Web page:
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Prosper Update

 

Last summer, Tamara and I used Prosper, an online P2P lender, and lent money to four strangers. As you can see by the snapshot of our loans, they're performing well. No problems. All current. Last month, I withdrew some of the money I'd earned back.

Last fall, the SEC decided that these P2P lenders weren't regulated enough and issued cease-and-desist letters.

After watching all of the shenanigans by the "professionals" and the "official" institutions, the ineffectual SEC had heartache about this?

Personally, I think the government was trying to prevent us in the cheap seats from cutting out the expensive middle man (the bank) at a time when the banks needed bailing out saw an opportunity for cheap money - ours, via the government.

Only one P2P lender made the cut: lendingclub.com, which has a 1% servicing fee for lenders. What sucks about it though is that it seems I can't define my own interest rate when negotiating a loan with a borrower - which was all of the fun of it. Plus, my return would be far less with lendingclub than what I made/make with Prosper.com.

Which gets back to what I said a bit ago - the government sticking its nose into it and making it more like an actual bank. Which begs - why do this if it's just another bank?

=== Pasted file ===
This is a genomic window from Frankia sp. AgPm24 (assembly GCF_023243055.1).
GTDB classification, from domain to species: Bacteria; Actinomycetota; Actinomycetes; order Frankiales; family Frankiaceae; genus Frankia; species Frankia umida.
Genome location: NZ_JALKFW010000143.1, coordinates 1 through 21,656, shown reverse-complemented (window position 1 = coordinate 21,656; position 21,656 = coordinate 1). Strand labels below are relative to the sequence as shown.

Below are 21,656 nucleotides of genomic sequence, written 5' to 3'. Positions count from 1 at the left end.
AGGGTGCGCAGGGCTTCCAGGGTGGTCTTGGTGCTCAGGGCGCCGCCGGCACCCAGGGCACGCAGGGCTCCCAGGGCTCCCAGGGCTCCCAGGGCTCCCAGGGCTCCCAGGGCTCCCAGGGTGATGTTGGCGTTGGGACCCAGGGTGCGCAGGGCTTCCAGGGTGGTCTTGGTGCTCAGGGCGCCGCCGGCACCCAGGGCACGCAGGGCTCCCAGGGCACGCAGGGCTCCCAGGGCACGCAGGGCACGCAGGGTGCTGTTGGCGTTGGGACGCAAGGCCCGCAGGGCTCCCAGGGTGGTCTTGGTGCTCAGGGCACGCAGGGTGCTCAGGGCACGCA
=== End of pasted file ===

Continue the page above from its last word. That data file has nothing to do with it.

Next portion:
I like this guy's take. See comment 5 for more of his opinion.

 


by Brett Rogers, 1/16/2009 12:42:15 AM
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Comments

It sucks that the SEC suddenly turned their heads on P2P lending and decided to mess it up. I've been lending on both Prosper and Lending Club for 1+ yrs and so far, they are both doing well, although the LC on is sligthly better (lower defaults). Even though you can't set the price with LC, at least they tell you how they set it, so you can decide if the price is right based on risk.

 

 

Posted by Mercedes, 1/17/2009 8:33:04 PM


Our quiet period lasted nearly 6 months, the SEC definitely did not make the process an easy one. Now that we have completed it, we are the only SEC registered P2P platform, which is pretty cool.

One note about interest rates. Prosper's model allowed lenders to bid down rates, often to lower levels than they should be for the borrowers credit risk. Lending Club only accepts 660+ FICO score borrowers and we recently raised our interest rates across the board. We are still much more competitive than your normal bank private loan or credit card, but we want to make sure our Lenders have a good experience on the platform. And thus we set the interest rates accordingly.

@Mercedes - After 1 year in operation Prosper had around 10% in defaults. After our first year, 2.7%. Big difference.

 

 

Posted by dk from Lending Club (dklendingclub.com), 1/18/2009 2:29:29 PM


Thanks DK and Mercedes for chiming in. I strongly believe in the P2P platform, so I'm glad that someone's in it, but I liked quite a bit an ability to negotiate part of the deal with the borrower. It feels like LC is trying to dummy proof the lending for the lender by fixing rates. Different way of doing it - it just isn't something I'll be inclined to do.

Here's what I want to know: when does the P2P platform do home loans? Because at that point, the whole mortgage industry undergoes a most remarkable transformation.

 

 

Posted by Brett Rogers (http://www.beatcanvas.com), 1/18/2009 4:12:51 PM


I believe in the p-2-p model so much so, I started www.zimplemoney.com an alternative to the public auction sites. Check us out.

 

 

Posted by steve rabago (http://zimplemoney.com), 1/19/2009 1:32:37 PM



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